More than $150 billion will land in shoppers' hands later this year in the form of tax rebate checks and businesses hoping to boost lagging sales are devising plans to make sure they get some of those dollars.

Spend, not save, will be the message and companies from Wal-Mart Stores Inc to JetBlue Airways Corp will court consumers with extra cash in their pockets with promotions and special marketing campaigns.

While some companies will focus on the fun of free money, others will highlight bargains to stretch out that check.

J.C. Penney Co Inc Chief Executive Myron Ullman told Reuters the message to female shoppers will be: We have what she wants.

The checks will hit mailboxes during the summer when Penney has a surge in back-to-school marketing, Ullman said, adding: We believe she'll get more for that rebate check with us than she will with anybody else.

Wal-Mart, the world's largest retailer, expects a rapid response after consumers receive their money.

I would like to think that, as in the past, we have gotten at or more than our fair share of our checks, Wal-Mart Chief Financial Officer Thomas Schoewe told Reuters.

The tax rebate checks, part of a broader $168 billion economic stimulus package signed by President Bush on February 13, pay up to $600 for individuals and $1,200 per married couple. An additional $300 per child will go to families with kids.

The rebates come as U.S retailers struggle with faltering sales and profits as shoppers, squeezed by higher food and fuel costs, and the slumping housing market, have clamped down on spending.

But there is no guarantee the rebate money will be spent.

The National Retail Federation, the industry's largest trade group that lobbied Congress for the rebate checks, expects some 41 percent of the money received will be spent, equaling a $43 billion boost to the economy.

Other surveys put the percentage much lower. The International Council of Shopping Centers forecast in a survey with UBS Securities that the lion's share of the tax rebate would go toward paying down debt, with only 26 percent spent.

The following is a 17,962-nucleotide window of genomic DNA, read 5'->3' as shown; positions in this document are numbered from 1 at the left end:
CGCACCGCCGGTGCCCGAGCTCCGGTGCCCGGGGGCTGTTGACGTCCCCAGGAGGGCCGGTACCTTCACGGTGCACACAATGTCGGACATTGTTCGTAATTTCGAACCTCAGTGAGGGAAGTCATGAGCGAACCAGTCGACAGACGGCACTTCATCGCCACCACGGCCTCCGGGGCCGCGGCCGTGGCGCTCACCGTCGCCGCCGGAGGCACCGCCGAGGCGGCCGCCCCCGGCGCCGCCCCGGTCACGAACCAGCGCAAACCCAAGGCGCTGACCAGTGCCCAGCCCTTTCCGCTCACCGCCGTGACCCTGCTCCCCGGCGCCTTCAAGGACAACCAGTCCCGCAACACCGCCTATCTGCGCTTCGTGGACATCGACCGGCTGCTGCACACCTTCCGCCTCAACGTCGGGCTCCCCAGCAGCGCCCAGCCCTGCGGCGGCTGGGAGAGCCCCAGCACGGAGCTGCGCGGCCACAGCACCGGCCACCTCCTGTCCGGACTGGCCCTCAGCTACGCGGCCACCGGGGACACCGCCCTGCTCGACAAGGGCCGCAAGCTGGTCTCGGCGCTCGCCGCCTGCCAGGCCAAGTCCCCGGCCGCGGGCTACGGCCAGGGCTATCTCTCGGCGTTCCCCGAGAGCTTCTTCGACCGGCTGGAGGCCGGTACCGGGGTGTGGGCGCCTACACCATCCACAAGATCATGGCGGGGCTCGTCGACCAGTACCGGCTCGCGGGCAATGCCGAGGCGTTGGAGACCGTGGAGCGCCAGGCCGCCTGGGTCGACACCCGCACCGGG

While some say non-discretionary items such as food and gasoline will see most of those dollars, rebates could also be the perfect excuse for consumers to splurge.

This is Monopoly money -- let's play with it, said Priya Raghubir, a professor of marketing at the Haas School of Business at University of California, Berkeley.

She envisioned companies from Apple Inc to Nordstrom Inc exploiting its potential.

Nordstrom and shoes: 'You've got 600 bucks. Time to make your feet feel happy.' I can see that, Raghubir said.

Since the money is perceived as free, people are less likely to spend it on utilitarian items.

I don't think they'd get a lot of family-pack chicken, she said.

That means opportunities for companies such as JetBlue, the first out of the gate to promote tax rebate-funded vacations.

The airline exhorts consumers on its Web site to Spend Your Tax Refund Wisely with discounted U.S. fares.

Online travel agency Orbitz Worldwide Inc may also follow suit. After Hurricane Katrina, it launched its volunteer vacations Web site with online coupons. A spokesman said a campaign to court the tax rebate dollars was possible.

But electronics could be the biggest winners. Best Buy Co Inc would not reveal any specific plans, but said the timing of the rebates would correspond to a surge in summertime promotions on things such as GPS systems and portable DVD players. Young Americans will find the best deals on iPhones and the newest video game systems with their checks, said Gary Rudman of GTR Consulting, which helps companies market to teens and young adults.

When it comes to these rebates, these guys are going to go for it. They're not going to save, they're going to spend it on technology, Rudman added.